If a janitor or caterer took more than $4000 of crystal from a movie set, it would be called “felony theft”, not “enterprising”.

    In the USA, a restaurant server is paid less than minimum wage. The server relies on tips to make up the rest, and is taxed based on the government’s estimate of the money he or she “ought” to have earned based on the average income for restaurants of the same type. A video given in lieu of a tip might be worth money (if there’s a way to legally sell it), but if so the money earned from the video sale is also taxable income. The non-money tip may also hurt the restaurant owner, who is required by law to pay the server minimum wage when the tips fall short.

    A garment returned after it’s been worn hurts the retail clerk, who loses a commission, and the shop owner, who will be unable to sell the worn merchandise but who must still find a way to pay the clerk for the time he or she spent waiting on the customer.

    I can’t help but notice that in the case of the returned garment and the non-cash tip, and possibly the crystal as well, the person taking the financial hit most likely has a net worth far, far lower than the “frugal” celebrity who was cleverly enjoying something for nothing at the less wealthy person’s expense.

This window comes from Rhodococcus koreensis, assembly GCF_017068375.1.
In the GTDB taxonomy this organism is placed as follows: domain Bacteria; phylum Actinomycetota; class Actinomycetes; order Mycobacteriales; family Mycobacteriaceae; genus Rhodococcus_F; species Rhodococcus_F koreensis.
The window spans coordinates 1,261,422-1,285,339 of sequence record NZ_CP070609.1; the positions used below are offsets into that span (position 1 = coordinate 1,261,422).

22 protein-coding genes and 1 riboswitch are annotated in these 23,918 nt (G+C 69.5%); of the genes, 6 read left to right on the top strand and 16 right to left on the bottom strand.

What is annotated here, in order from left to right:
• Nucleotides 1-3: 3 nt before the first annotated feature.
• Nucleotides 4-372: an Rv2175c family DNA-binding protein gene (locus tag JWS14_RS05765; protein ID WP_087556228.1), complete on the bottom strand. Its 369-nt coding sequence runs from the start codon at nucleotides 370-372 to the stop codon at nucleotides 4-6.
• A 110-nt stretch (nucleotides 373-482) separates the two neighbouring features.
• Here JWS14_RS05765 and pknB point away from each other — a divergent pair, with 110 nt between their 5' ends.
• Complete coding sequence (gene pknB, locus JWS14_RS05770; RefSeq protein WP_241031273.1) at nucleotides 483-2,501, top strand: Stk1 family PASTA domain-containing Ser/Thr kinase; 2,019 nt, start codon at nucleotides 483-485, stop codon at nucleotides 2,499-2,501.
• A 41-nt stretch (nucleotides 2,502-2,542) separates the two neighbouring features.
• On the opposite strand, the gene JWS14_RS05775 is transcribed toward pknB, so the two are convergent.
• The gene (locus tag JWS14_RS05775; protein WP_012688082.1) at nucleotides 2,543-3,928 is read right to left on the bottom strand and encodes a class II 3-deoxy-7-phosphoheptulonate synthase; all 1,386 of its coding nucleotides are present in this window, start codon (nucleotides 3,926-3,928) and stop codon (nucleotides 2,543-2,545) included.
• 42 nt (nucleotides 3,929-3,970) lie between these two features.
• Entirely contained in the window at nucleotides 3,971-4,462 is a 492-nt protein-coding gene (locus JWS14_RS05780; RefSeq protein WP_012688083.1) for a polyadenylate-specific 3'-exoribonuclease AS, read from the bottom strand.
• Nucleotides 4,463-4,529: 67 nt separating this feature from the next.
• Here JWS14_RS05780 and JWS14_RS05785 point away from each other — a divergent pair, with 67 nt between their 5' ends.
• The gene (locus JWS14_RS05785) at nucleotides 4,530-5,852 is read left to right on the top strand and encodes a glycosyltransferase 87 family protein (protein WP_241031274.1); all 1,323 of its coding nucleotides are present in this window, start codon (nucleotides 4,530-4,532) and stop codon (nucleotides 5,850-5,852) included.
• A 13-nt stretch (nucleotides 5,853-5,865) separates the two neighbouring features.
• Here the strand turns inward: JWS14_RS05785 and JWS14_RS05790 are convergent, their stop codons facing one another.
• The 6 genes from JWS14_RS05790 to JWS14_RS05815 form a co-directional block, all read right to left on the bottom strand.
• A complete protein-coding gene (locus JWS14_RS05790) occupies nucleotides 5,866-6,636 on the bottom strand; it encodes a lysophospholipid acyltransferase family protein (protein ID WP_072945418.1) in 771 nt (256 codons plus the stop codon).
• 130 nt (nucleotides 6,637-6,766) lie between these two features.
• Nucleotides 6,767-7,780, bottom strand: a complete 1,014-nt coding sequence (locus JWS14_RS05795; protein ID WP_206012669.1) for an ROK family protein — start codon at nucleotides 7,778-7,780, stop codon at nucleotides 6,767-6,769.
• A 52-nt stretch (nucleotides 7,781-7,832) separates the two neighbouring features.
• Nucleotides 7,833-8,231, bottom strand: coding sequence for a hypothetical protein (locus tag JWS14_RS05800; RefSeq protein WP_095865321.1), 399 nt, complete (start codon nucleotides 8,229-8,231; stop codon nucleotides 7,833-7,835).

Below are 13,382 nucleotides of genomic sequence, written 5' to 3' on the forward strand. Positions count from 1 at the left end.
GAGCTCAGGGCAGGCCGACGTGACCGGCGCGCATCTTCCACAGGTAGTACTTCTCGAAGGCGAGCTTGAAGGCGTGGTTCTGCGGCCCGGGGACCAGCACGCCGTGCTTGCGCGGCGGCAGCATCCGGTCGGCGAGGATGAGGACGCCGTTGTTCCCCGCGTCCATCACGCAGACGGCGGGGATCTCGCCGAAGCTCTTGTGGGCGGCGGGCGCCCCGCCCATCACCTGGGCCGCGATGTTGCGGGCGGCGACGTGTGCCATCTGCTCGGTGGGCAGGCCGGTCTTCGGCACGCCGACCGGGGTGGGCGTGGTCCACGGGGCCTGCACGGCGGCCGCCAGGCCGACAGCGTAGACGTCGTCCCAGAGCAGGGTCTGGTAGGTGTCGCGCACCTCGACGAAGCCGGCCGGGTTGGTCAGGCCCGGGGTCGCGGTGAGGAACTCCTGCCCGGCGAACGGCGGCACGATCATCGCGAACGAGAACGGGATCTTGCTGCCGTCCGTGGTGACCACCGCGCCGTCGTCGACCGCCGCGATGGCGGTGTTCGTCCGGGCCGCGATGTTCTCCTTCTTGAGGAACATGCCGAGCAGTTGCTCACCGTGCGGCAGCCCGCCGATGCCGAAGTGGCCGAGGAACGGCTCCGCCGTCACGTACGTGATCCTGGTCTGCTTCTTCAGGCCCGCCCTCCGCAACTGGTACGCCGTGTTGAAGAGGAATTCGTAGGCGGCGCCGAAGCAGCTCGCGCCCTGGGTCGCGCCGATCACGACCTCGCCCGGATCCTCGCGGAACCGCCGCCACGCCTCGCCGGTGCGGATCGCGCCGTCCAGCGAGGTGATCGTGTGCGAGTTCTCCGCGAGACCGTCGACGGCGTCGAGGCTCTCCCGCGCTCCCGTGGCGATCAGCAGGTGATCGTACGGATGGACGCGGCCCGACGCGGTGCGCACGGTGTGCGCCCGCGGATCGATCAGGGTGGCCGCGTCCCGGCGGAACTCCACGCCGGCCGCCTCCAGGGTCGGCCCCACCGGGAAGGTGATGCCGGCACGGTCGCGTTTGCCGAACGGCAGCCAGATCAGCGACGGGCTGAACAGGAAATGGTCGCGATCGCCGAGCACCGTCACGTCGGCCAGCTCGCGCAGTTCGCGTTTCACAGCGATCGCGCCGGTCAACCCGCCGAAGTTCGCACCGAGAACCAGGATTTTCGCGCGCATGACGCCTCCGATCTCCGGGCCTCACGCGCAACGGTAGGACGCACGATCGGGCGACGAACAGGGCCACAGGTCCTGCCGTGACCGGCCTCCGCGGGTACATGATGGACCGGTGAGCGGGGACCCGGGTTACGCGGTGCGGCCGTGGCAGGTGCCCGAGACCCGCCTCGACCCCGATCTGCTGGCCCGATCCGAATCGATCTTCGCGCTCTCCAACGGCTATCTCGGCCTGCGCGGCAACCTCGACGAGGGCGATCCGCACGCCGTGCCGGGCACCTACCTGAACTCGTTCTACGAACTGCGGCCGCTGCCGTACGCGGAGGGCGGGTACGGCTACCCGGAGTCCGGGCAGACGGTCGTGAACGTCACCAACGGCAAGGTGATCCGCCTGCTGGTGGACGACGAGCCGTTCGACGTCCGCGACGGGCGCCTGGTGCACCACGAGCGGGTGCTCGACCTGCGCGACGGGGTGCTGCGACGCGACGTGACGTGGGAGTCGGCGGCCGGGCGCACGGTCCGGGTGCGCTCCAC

For a normal person, “frugality” means not spending money we don’t have. For a celebrity, “frugality” appears to mean financing a higher standard of living at someone else’s expense, by seeing to it that you get the benefit of someone else’s resources and labor while lining up a less important person to take the financial hit.

      • The waiter got nipped! The retailers, however, I thought they lend things as long as the actor/actress mentions who designed it. It is still a valuable knowledge to know that they aren’t the high living big spenders that one assumes them to be.

  7. I agree that most of the celebrity examples posted actually define frugality as being exploitive of the less fortunate. So, what else is new?

  8. That’s brilliant work! I am working on an infographic myself and its really not easy to make it interesting/entertaining/informative all in one.

    Well done!

  9. I would question the motive behind extremely wealthy people being overtly Frugal? Do they genuinely want to save money or is it to make it appear they are in touch with the common person?

  10. I love your blog. Tons of great advice and you look much bigger than me, but I’d be honored if you could link up at least one of your posts on saving money or living frugal. After watching FOX business news I wanted to do something! The link up starts 8/1 bright and early and runs all month long. Hope to see you there. Sarah

Leave a Comment

Your email address will not be published. Required fields are marked *

You may use these HTML tags and attributes: <a href="" title=""> <abbr title=""> <acronym title=""> <b> <blockquote cite=""> <cite> <code> <del datetime=""> <em> <i> <q cite=""> <strike> <strong>